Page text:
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“If you really want to know about business, you should refer to Scott Steinberg.” -Sir Richard Branson, Virgin Group

Crowdfunding: Expert Advice

Talk to crowdfunding experts, and they’ll tell you that the concept of crowdfunding – raising funds online for a new product or project – is rapidly and profoundly changing, growing, and quickly becoming an everyday part of our lives. But while crowd funding is wildly exciting, it can be an extremely difficult enterprise to succeed at, however. To help shed light on what it takes to run a successful campaign, we interviewed Co-Founder of MSTRMND Collective and successful Kickstarter campaigner Justin Hester.

S: If you were to sit down and ask crowdfunding experts, what would they say that the appeal of crowdfunding is to everyday users?

H: I think there are a few reasons why crowdfunding appeals to the masses. One reason is people [who contribute] get to be part of something special – in most cases, they are helping someone create something new. There is a great satisfaction knowing that you’ve personally made a difference in someone’s life. It’s quite a rewarding feeling. Another reason is because most projects offer incredible rewards that can’t be matched after the campaign ends. Aside from offering experiences or a chance to be part of the creative input, a lot of companies offering products such as ours offer them at a special introductory rate as a reward. That creates a lot of appeal for potential backers to get involved, so they can take advantage of getting great new innovative products at a fraction of the regular retail price. This model would be unsustainable as a regular retail practice, but from our end, the goal is to raise the minimum to get started – so it works.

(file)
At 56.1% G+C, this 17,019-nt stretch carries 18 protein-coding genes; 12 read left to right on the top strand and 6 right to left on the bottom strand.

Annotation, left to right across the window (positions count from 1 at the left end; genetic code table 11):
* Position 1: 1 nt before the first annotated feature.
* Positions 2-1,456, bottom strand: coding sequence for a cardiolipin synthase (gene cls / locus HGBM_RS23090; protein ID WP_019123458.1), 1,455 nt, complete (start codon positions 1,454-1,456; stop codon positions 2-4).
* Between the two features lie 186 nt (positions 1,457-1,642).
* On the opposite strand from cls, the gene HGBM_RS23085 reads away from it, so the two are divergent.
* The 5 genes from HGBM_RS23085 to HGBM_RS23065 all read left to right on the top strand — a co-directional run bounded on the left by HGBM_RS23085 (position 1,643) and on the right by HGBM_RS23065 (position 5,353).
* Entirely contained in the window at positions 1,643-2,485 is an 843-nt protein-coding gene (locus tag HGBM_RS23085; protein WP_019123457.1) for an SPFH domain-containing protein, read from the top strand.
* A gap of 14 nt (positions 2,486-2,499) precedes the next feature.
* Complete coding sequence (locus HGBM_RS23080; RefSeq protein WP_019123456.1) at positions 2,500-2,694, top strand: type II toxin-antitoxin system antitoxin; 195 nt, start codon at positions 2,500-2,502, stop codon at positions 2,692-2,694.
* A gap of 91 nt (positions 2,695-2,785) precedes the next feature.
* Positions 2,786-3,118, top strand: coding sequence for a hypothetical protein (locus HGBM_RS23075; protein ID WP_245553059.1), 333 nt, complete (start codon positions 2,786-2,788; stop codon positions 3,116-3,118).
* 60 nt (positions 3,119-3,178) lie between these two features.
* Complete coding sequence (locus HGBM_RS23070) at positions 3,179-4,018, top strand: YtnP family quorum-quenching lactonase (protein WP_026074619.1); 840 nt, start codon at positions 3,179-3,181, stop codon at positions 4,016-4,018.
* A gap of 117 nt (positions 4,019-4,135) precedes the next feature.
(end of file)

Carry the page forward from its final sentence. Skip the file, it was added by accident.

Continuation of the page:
S: What does the process of crowdfunding allow contributors to do (participate in the birth of new projects, make a personal stamp on something new and creative, etc.) that they never could before?

H: That’s exactly what it does. Never before could such a large and diverse amount of people be involved with helping launch a single business, birth a new innovative product, or leave their mark during the initial launch like they can now.

S: On the flip side, what’s so appealing about crowdfunding from the perspective of a project creator?

H: For us, as project creators, the idea of crowdfunding is so appealing because in the past I would have never had an outlet to test a market and raise capital at the same time. We’ve now used Kickstarter to start our initial brand (with the launch of our first product), and launch a second product to add to the line. In the past, we would not have been able to reach and test a global market to see if there was enough demand to actually manufacture a particular product. It’s a great litmus test to see if the idea is viable. Beyond that, it’s a great way to create brand awareness and raise capital without giant interest rates or giving up equity within the company.

S: What are some of the upsides and challenges of going through the crowdfunding process? Why would someone choose it over trying to go the traditional investment or venture capital route, even if they don’t consider themselves among the ranks of proven crowdfunding experts?